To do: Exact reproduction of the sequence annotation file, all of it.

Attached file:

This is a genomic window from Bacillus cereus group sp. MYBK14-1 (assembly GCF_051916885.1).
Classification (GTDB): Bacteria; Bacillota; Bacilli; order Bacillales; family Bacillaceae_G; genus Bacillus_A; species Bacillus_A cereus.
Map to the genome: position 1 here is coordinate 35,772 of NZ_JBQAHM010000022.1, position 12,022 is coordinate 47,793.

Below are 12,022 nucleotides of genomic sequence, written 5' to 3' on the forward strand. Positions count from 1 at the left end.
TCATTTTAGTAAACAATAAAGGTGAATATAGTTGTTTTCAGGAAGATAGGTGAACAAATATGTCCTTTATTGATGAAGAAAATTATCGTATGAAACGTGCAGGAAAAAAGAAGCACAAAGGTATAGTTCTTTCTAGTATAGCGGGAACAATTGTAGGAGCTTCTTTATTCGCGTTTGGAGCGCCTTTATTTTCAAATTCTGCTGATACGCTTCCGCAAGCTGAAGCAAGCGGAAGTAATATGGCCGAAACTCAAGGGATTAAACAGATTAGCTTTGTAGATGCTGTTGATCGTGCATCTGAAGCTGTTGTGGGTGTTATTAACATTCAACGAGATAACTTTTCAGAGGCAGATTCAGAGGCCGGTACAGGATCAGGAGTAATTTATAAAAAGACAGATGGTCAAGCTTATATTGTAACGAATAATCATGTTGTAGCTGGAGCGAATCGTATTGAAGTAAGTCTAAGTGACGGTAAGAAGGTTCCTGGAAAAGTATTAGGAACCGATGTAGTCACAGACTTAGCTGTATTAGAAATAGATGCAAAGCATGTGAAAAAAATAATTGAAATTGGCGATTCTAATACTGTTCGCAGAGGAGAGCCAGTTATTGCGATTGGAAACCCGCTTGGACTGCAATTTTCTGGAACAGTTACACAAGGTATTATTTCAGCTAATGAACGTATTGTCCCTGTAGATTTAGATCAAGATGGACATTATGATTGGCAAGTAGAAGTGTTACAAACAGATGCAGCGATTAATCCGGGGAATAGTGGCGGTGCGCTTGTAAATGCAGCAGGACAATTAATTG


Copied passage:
This is a genomic window from Bacillus cereus group sp. MYBK14-1 (assembly GCF_051916885.1).
Classification (GTDB): Bacteria; Bacillota; Bacilli; order Bacillales; family Bacillaceae_G; genus Bacillus_A; species Bacillus_A cereus.
Map to the genome: position 1 here is coordinate 35,772 of NZ_JBQAHM010000022.1, position 12,022 is coordinate 47,793.

Below are 12,022 nucleotides of genomic sequence, written 5' to 3' on the forward strand. Positions count from 1 at the left end.
TCATTTTAGTAAACAATAAAGGTGAATATAGTTGTTTTCAGGAAGATAGGTGAACAAATATGTCCTTTATTGATGAAGAAAATTATCGTATGAAACGTGCAGGAAAAAAGAAGCACAAAGGTATAGTTCTTTCTAGTATAGCGGGAACAATTGTAGGAGCTTCTTTATTCGCGTTTGGAGCGCCTTTATTTTCAAATTCTGCTGATACGCTTCCGCAAGCTGAAGCAAGCGGAAGTAATATGGCCGAAACTCAAGGGATTAAACAGATTAGCTTTGTAGATGCTGTTGATCGTGCATCTGAAGCTGTTGTGGGTGTTATTAACATTCAACGAGATAACTTTTCAGAGGCAGATTCAGAGGCCGGTACAGGATCAGGAGTAATTTATAAAAAGACAGATGGTCAAGCTTATATTGTAACGAATAATCATGTTGTAGCTGGAGCGAATCGTATTGAAGTAAGTCTAAGTGACGGTAAGAAGGTTCCTGGAAAAGTATTAGGAACCGATGTAGTCACAGACTTAGCTGTATTAGAAATAGATGCAAAGCATGTGAAAAAAATAATTGAAATTGGCGATTCTAATACTGTTCGCAGAGGAGAGCCAGTTATTGCGATTGGAAACCCGCTTGGACTGCAATTTTCTGGAACAGTTACACAAGGTATTATTTCAGCTAATGAACGTATTGTCCCTGTAGATTTAGATCAAGATGGACATTATGATTGGCAAGTAGAAGTGTTACAAACAGATGCAGCGATTAATCCGGGGAATAGTGGCGGTGCGCTTGTAAATGCAGCAGGACAATTAATTG